from The American Heritage® Dictionary of the English Language, 5th Edition.
- adjective Incapable of being eradicated.
from The Century Dictionary.
- Not eradicable; incapable of being eradicated.
from the GNU version of the Collaborative International Dictionary of English.
- adjective Incapable of being eradicated or rooted out.
from Wiktionary, Creative Commons Attribution/Share-Alike License.
- adjective not able to be
from WordNet 3.0 Copyright 2006 by Princeton University. All rights reserved.
- adjective not able to be destroyed or rooted out
Sorry, no etymologies found.
There are certain ineradicable truths, no matter how much certain people wish otherwise.
Since it is my view that unconscious operation of irrational sympathies and antipathies, including racial, upon jury decisions and hence prosecutorial decisions is real, acknowledged in the decisions of this court, and ineradicable, I cannot honestly say that all I need is more proof.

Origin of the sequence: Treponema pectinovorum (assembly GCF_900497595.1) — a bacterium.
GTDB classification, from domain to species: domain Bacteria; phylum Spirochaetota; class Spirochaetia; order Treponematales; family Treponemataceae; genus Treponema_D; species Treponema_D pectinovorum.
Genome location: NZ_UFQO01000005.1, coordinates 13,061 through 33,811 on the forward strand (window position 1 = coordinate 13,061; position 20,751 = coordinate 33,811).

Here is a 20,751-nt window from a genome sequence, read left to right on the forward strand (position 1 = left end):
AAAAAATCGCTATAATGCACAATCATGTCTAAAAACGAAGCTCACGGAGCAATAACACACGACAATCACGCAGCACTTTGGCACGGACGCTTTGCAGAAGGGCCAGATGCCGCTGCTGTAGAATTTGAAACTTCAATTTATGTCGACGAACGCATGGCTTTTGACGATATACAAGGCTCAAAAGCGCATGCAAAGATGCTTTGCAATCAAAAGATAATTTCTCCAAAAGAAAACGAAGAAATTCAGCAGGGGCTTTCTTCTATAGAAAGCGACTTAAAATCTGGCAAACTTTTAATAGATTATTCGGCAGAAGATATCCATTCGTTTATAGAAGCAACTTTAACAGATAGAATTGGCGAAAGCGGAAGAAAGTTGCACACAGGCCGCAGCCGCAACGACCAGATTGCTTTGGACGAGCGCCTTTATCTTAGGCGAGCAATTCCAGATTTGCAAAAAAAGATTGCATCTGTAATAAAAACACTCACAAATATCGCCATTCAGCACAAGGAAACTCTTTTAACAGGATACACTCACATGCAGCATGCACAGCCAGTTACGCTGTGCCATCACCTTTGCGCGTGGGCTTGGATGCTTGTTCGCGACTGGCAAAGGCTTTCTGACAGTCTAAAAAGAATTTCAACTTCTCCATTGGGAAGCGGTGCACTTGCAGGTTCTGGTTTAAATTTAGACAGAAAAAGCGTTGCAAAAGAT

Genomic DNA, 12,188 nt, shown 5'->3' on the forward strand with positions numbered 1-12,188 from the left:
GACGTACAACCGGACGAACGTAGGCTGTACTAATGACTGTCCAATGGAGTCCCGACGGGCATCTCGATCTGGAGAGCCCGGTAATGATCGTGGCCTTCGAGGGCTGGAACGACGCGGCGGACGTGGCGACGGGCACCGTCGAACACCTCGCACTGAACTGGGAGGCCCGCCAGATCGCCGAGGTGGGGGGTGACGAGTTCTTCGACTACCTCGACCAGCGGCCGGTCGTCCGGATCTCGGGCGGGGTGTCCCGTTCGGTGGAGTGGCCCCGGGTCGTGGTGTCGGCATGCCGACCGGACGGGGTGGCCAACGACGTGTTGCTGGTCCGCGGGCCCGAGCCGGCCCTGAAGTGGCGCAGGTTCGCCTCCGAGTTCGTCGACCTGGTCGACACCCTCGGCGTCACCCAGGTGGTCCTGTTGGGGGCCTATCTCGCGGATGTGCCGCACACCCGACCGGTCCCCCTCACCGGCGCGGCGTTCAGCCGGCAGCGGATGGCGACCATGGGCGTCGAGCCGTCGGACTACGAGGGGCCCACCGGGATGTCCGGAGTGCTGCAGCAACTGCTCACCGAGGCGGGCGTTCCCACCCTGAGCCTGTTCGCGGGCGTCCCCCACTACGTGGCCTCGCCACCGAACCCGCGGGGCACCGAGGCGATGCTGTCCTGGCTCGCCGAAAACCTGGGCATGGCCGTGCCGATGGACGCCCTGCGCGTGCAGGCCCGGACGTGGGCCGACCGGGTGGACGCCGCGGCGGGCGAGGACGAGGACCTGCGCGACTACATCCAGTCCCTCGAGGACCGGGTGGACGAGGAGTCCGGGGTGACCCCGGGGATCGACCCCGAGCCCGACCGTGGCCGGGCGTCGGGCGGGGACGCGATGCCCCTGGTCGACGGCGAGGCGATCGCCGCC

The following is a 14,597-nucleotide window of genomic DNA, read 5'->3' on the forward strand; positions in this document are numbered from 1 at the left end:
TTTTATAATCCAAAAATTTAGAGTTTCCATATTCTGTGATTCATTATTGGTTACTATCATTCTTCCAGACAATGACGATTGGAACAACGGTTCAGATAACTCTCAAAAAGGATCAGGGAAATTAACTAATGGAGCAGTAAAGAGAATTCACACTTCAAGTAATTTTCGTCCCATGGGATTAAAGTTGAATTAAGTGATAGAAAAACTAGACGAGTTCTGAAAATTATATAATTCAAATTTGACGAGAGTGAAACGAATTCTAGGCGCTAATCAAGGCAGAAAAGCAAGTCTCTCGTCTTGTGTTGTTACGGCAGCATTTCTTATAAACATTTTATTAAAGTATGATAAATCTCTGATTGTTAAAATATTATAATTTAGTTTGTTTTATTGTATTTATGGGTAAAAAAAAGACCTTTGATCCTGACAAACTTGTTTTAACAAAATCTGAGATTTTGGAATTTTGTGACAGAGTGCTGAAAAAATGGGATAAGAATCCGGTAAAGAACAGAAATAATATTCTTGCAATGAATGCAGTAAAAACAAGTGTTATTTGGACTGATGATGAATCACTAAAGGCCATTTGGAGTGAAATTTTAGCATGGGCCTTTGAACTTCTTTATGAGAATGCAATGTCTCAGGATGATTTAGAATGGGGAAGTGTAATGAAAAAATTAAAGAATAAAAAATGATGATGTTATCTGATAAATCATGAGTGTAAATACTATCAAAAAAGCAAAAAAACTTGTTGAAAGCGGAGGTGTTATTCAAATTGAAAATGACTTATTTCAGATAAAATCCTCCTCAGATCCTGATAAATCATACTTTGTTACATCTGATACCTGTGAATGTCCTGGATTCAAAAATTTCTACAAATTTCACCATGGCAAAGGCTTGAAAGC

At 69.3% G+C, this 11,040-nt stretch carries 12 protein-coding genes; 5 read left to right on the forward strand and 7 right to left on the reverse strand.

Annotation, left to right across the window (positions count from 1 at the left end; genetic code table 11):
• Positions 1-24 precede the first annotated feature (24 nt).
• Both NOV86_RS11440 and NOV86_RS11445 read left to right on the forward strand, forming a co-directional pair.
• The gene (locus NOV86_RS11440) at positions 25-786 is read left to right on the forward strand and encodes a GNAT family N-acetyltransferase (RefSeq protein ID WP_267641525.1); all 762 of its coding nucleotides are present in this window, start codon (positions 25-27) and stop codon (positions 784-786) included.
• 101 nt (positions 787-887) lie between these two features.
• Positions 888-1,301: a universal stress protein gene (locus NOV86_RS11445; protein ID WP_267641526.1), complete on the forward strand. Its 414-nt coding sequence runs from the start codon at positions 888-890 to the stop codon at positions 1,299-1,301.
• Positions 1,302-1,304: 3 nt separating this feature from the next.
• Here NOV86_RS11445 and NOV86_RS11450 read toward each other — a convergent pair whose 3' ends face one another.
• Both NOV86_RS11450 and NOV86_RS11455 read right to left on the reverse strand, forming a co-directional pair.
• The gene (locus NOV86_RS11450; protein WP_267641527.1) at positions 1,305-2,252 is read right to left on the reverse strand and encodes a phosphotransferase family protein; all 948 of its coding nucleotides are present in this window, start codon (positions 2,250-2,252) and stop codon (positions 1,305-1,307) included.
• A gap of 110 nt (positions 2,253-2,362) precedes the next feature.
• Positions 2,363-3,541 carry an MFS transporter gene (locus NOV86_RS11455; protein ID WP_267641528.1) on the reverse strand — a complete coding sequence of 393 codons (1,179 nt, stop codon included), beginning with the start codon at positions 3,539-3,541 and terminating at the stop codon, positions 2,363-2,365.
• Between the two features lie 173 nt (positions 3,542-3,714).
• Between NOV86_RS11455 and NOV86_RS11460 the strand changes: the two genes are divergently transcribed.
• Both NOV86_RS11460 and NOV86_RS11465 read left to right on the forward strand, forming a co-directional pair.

He had an ineradicable aversion to that - domestic animal.
The author of the Bear Boy books weighed down his son with so much ineradicable embellishment that the man could never free himself from the invented boy.
And his cotton shirt, a cheap, two-shilling affair, showed a frayed collar and ineradicable paint stains.
Or could it possibly have deep and ineradicable roots in the tradition itself?
The outside world gets into our heads, there is a constant dialectic, it is ineradicable.
Perhaps, although it was a wide-open laissez-faire attitude towards man's ineradicable taste for forbidden pleasures that brought it to a boil.
Mr. Graham-Dixon treats Fermo's death as a Freudian primal scene: The art of Caravaggio's maturity would be saturated in the ineradicable memory of night terrors.
In the ineradicable central image lies, I suspect, much of the meaning of Fosse's cryptically haunting play: the co-existence in all of us of the craving for death and the instinct for life.